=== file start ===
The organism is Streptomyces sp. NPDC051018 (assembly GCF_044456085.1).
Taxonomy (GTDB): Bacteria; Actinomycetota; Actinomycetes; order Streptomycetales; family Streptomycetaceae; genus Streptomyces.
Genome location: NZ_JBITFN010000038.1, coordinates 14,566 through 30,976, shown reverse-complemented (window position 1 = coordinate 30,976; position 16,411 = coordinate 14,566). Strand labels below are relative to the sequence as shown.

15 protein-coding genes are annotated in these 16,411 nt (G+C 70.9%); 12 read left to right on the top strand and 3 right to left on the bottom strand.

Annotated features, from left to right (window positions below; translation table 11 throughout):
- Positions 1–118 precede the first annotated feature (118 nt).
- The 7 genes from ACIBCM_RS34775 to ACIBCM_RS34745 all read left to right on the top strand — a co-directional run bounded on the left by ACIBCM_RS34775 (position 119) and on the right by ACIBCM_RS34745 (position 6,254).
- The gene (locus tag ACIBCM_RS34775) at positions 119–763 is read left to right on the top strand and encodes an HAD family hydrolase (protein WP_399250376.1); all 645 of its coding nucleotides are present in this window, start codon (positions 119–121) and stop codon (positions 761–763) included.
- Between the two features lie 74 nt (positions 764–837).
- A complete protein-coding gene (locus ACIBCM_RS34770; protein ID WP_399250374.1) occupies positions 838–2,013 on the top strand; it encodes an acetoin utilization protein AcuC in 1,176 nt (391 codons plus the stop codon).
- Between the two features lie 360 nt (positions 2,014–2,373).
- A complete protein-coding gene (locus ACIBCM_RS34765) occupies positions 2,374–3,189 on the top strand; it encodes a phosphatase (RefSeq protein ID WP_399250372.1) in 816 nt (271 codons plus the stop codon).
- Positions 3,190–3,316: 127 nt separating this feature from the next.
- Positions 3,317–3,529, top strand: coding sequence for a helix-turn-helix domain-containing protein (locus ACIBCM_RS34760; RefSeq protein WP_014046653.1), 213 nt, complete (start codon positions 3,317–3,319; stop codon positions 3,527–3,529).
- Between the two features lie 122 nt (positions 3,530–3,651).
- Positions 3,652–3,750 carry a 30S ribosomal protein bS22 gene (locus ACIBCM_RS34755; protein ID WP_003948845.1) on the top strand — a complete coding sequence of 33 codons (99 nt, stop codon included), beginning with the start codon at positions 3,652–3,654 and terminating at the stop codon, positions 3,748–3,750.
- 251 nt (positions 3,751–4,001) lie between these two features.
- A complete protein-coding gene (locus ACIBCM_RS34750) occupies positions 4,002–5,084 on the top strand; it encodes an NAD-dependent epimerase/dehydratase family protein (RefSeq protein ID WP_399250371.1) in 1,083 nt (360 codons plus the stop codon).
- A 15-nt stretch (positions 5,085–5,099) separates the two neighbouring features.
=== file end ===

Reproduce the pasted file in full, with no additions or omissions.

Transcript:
The organism is Streptomyces sp. NPDC051018 (assembly GCF_044456085.1).
Taxonomy (GTDB): Bacteria; Actinomycetota; Actinomycetes; order Streptomycetales; family Streptomycetaceae; genus Streptomyces.
Genome location: NZ_JBITFN010000038.1, coordinates 14,566 through 30,976, shown reverse-complemented (window position 1 = coordinate 30,976; position 16,411 = coordinate 14,566). Strand labels below are relative to the sequence as shown.

15 protein-coding genes are annotated in these 16,411 nt (G+C 70.9%); 12 read left to right on the top strand and 3 right to left on the bottom strand.

Annotated features, from left to right (window positions below; translation table 11 throughout):
- Positions 1–118 precede the first annotated feature (118 nt).
- The 7 genes from ACIBCM_RS34775 to ACIBCM_RS34745 all read left to right on the top strand — a co-directional run bounded on the left by ACIBCM_RS34775 (position 119) and on the right by ACIBCM_RS34745 (position 6,254).
- The gene (locus tag ACIBCM_RS34775) at positions 119–763 is read left to right on the top strand and encodes an HAD family hydrolase (protein WP_399250376.1); all 645 of its coding nucleotides are present in this window, start codon (positions 119–121) and stop codon (positions 761–763) included.
- Between the two features lie 74 nt (positions 764–837).
- A complete protein-coding gene (locus ACIBCM_RS34770; protein ID WP_399250374.1) occupies positions 838–2,013 on the top strand; it encodes an acetoin utilization protein AcuC in 1,176 nt (391 codons plus the stop codon).
- Between the two features lie 360 nt (positions 2,014–2,373).
- A complete protein-coding gene (locus ACIBCM_RS34765) occupies positions 2,374–3,189 on the top strand; it encodes a phosphatase (RefSeq protein ID WP_399250372.1) in 816 nt (271 codons plus the stop codon).
- Positions 3,190–3,316: 127 nt separating this feature from the next.
- Positions 3,317–3,529, top strand: coding sequence for a helix-turn-helix domain-containing protein (locus ACIBCM_RS34760; RefSeq protein WP_014046653.1), 213 nt, complete (start codon positions 3,317–3,319; stop codon positions 3,527–3,529).
- Between the two features lie 122 nt (positions 3,530–3,651).
- Positions 3,652–3,750 carry a 30S ribosomal protein bS22 gene (locus ACIBCM_RS34755; protein ID WP_003948845.1) on the top strand — a complete coding sequence of 33 codons (99 nt, stop codon included), beginning with the start codon at positions 3,652–3,654 and terminating at the stop codon, positions 3,748–3,750.
- 251 nt (positions 3,751–4,001) lie between these two features.
- A complete protein-coding gene (locus ACIBCM_RS34750) occupies positions 4,002–5,084 on the top strand; it encodes an NAD-dependent epimerase/dehydratase family protein (RefSeq protein ID WP_399250371.1) in 1,083 nt (360 codons plus the stop codon).
- A 15-nt stretch (positions 5,085–5,099) separates the two neighbouring features.